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South Carolina Honors College

Young writers tackle tough subjects in new South Carolina anthology

Posted Oct. 6, 2020

Racism, domestic violence, poverty, inequities in education – these are just a few topics teenage South Carolina writers cover in Writing South Carolina: Selections of the 5th Annual High School Writing Contest. Recently released by the South Carolina Honors College, the collection features the writings of 40 students who were the winners and finalists in the contest during the 2017-18 school year. The question students must answer is “How can we make South Carolina better?” 

“We think these students are on the front lines of what happens in our state, and we are pleased to publish their insightful work,” said Steven Lynn, founder of the contest and dean of the SCHC, a college within the University of South Carolina. “What they experience at home, school, and in their communities has been translated into gripping material for us to read. These writers are South Carolina’s future leaders, and I hope people will listen to what they have to say.” 

Here’s what Justice Hill, then a senior in Columbia, had to say: 

"Walking on the street downtown to my job at the 5th Judicial Circuit Solicitor’s Office, I have witnessed white Americans go to the other side of the street so they wouldn’t have to walk by me. Even when I am dressed in a suit and tie and going to my job to help the citizens in this state, I am still viewed as an intimidating black man."

Another Columbia senior, Christina Altman, wrote a poem, “Rite of Passage.” It includes these lines: 

For the past two years, I’ve sat in math class and listened to the boys behind me. 
“You hit her?” 
“No, I just pushed her a little.” 

Unlike volumes 1-4, which were published in partnership with University of South Carolina Press, volume 5 is published solely by the SCHC. The first round of editing was done by students in a specially designed editing and publishing course taught by Aïda Rogers, contest coordinator. The cover features tall goldenrod, South Carolina’s state wildflower, which represents the young authors whose voices are lesser known and perhaps sometimes a little bit wild. K. Lee Graham, a student in Rogers’ course, conceived the design. History student Sophie Kahler wrote the introduction, “Moving Forward.” 

“It’s always exciting when a book is born, and even more so when the authors are so young and talented,” Rogers said. “How these different writers took a question and ‘played’ with it – whether in a creative or straightforward manner – was remarkable.” 

Several distinguished South Carolina writers have judged the contest, including Pat Conroy, Marjory Wentworth, Mary Alice Monroe, Nikky Finney and Pam Durban. Grand Judge for this contest was Sam Amadon, a nationally acclaimed poet on the university faculty. 

The first, second and third-place winners, remarkably, are graduates of the Charleston County School of the Arts. Jurnee Washington (first), English Calhoun Walpole (second), and Roey Leonardi (third), were students of writing teachers Danielle DeTiberus, F. Rutledge Hammes, and Elizabeth Webb Hart. They receive cash prizes. SCHC alumni Thad Westbrook sponsors the first-place award, named for history professor Walter Edgar. An anonymous donor sponsors the second and third-place awards, which are named for the late upstate educator Dorothy Skelton Williams and her sister, Hortense Elizabeth Skelton. Presenting partners include the University of South Carolina Libraries.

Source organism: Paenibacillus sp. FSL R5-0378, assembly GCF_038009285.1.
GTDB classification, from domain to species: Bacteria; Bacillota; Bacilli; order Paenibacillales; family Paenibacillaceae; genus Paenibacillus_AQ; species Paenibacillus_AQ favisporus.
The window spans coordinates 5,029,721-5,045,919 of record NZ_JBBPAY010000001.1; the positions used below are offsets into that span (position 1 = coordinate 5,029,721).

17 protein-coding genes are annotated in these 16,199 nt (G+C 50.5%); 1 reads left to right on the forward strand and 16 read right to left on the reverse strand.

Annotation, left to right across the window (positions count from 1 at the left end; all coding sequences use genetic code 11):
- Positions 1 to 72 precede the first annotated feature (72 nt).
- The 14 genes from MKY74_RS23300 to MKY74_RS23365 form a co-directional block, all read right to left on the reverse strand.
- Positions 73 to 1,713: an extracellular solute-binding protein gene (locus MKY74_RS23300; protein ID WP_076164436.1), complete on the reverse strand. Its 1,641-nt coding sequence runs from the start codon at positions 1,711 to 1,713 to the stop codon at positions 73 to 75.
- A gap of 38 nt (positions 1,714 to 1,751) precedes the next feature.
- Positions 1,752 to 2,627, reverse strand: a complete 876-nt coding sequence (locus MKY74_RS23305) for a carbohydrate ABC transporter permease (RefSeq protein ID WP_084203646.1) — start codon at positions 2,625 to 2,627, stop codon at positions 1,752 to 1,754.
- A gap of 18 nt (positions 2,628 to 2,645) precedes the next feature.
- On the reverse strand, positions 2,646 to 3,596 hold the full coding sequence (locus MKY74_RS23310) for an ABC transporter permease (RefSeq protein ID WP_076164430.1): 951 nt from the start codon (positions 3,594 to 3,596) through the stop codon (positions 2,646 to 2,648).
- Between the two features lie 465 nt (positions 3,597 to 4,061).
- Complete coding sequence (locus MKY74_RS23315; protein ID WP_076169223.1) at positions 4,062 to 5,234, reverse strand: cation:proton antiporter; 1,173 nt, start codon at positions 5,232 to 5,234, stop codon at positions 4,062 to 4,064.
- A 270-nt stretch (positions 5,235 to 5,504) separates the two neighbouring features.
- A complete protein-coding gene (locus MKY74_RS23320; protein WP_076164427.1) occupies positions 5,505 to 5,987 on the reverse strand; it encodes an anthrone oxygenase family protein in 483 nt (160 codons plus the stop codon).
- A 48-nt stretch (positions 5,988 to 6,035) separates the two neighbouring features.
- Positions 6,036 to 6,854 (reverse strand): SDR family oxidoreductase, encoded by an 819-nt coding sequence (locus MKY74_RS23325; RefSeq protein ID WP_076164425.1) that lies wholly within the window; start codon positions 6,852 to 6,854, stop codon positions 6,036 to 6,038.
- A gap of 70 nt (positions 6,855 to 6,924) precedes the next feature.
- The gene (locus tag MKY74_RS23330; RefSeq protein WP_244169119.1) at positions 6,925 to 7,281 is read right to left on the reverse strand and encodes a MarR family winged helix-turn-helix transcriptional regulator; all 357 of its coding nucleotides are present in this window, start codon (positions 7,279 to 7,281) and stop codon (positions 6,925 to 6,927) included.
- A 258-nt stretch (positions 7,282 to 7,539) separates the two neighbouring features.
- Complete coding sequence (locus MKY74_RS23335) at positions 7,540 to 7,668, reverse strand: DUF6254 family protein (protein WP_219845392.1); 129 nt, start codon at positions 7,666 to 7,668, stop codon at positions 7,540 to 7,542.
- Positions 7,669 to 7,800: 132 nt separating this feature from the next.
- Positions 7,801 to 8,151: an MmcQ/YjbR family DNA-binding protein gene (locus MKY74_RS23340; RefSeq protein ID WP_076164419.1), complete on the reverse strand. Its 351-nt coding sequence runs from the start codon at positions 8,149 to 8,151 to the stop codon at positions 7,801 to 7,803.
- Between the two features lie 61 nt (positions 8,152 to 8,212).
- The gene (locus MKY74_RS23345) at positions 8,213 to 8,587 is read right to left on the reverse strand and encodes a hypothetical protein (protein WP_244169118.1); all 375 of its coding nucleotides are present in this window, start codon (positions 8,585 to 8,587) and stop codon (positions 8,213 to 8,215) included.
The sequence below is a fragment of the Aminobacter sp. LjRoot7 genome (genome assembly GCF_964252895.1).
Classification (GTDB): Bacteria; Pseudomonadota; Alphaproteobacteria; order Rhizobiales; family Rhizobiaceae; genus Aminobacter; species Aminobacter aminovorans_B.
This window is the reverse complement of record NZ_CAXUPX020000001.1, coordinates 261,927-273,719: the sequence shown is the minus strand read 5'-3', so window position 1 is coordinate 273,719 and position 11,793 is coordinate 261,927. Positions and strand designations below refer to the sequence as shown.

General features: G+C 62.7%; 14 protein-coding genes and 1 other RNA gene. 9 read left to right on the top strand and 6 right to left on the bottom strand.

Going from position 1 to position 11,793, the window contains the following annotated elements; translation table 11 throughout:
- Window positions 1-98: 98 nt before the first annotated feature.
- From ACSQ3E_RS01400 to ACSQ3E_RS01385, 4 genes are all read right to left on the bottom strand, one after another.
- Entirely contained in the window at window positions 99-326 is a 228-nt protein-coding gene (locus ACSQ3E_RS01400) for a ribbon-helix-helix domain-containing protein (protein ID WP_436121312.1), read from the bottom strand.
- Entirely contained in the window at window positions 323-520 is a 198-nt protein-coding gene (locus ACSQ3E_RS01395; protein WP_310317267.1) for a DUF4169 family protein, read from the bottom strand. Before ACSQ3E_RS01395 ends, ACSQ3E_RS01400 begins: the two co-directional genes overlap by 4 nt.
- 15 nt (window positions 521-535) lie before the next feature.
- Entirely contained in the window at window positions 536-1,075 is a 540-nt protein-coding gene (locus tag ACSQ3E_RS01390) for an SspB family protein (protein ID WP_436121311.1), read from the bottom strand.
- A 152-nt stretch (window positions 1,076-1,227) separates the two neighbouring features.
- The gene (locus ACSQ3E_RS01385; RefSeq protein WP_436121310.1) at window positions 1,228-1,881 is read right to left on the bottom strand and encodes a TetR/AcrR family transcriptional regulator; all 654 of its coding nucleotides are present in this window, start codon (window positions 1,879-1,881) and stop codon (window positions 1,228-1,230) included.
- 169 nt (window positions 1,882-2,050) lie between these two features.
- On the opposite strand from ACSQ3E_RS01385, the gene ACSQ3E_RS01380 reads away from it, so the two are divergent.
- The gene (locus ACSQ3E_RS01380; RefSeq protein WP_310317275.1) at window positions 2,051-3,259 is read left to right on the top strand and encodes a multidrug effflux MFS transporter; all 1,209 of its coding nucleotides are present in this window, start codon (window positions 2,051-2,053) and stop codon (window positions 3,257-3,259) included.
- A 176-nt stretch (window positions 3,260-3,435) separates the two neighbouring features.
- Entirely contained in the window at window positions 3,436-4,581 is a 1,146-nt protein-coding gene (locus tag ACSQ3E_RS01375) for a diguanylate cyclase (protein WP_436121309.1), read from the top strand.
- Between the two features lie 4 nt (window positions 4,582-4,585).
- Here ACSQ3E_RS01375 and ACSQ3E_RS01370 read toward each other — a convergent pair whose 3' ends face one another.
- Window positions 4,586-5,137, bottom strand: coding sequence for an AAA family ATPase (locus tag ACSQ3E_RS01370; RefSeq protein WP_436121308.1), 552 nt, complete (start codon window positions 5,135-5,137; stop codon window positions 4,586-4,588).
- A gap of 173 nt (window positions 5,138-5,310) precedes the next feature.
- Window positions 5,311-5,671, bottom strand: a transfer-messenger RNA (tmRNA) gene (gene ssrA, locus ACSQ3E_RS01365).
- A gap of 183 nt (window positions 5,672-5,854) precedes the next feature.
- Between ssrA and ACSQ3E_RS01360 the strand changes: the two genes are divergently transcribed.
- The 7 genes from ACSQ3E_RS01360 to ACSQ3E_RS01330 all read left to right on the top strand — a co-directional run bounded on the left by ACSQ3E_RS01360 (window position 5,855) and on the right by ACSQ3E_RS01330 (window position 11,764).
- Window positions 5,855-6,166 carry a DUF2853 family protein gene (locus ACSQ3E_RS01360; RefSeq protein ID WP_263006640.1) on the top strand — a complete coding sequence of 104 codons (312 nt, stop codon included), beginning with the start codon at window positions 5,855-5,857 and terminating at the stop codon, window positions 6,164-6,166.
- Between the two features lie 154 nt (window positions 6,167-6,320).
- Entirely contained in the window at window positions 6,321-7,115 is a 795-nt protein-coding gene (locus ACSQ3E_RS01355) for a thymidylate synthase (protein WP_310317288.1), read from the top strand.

Writing South Carolina, volume 5, is available at

Contributors to the anthology: 

Christina Altman, Heathwood Hall, Columbia 
Genevieve Altman, Heathwood Hall 
Camryn Barnhart, Hanahan, Berkeley County Middle College High School
Marie Charlotte Demetriades, Irmo, Heathwood Hall 
Taylor Rose Elliott, Greenwood, Emerald High School 
Joanna English, Duncan, Byrnes High School 
Lacey Flowers, Aiken High School  
Gabriella Hewitt, Elgin, Ridge View High, Columbia 
Justice Hill, Columbia, Heathwood Hall 
Michael Hoehn, North Augusta High School 
Braden Holst,Spring Hill High School, Chapin 
Morgan-McKay Hoppman, Sumter, Home School  
Will Hutchisson, Charleston Collegiate School 
Ioakim Koutsioukis, Greenville Technical Charter High School 
Lucidity Lua Lancaster, Longs, North Myrtle Beach High School 
Madelaine Lee, West Oak High School, Westminster 
Melina Manos, West Columbia, Heathwood Hall 
Athreya Murali, Orangeburg,Heathwood Hall  
Alyce Petit, Columbia, Heathwood Hall 
Victoria Ponds, Lodge, Home School 
Jasmine Smith, Johns Island, Porter-Gaud School 
Jurnee Washington, Charleston, Charleston County School of the Arts

Bridget Anderson, Wedgefield, Wilson Hall, Sumter 
Delaney Coldren, Moncks Corner, Goose Creek High School 
Krista Drozdowski, Longs, North Myrtle Beach High 
Chloe Godinez, Duncan, Byrnes High School 
Matthew Goins, Gaffney High School 
Catherine Gordon, Lyman, Byrnes High School 
Alana Hewett, Lyman, Byrnes High School 
Sarah Hobbs, Greenwood High School 
Elliot Hueske,Charleston County School of the Arts  
Kathleen Raye Humphries, Columbia, Humphries Homeschool Academy 
Mary Devall Koenigs, Dreher High School, Columbia 
Chloe Koth, Isle of Palms, Charleston County School of the Arts 
Adam Krasnoff, Charleston County School for the Arts 
Roey Leonardi, Charleston County School for the Arts 
Peyton Pearrow, Swansea High School 
Maria Traver, Johns Island, Charleston County School of the Arts 
Reet Verma, Lexington High School 
English Calhoun Walpole, Johns Island, Charleston County School of the Arts 

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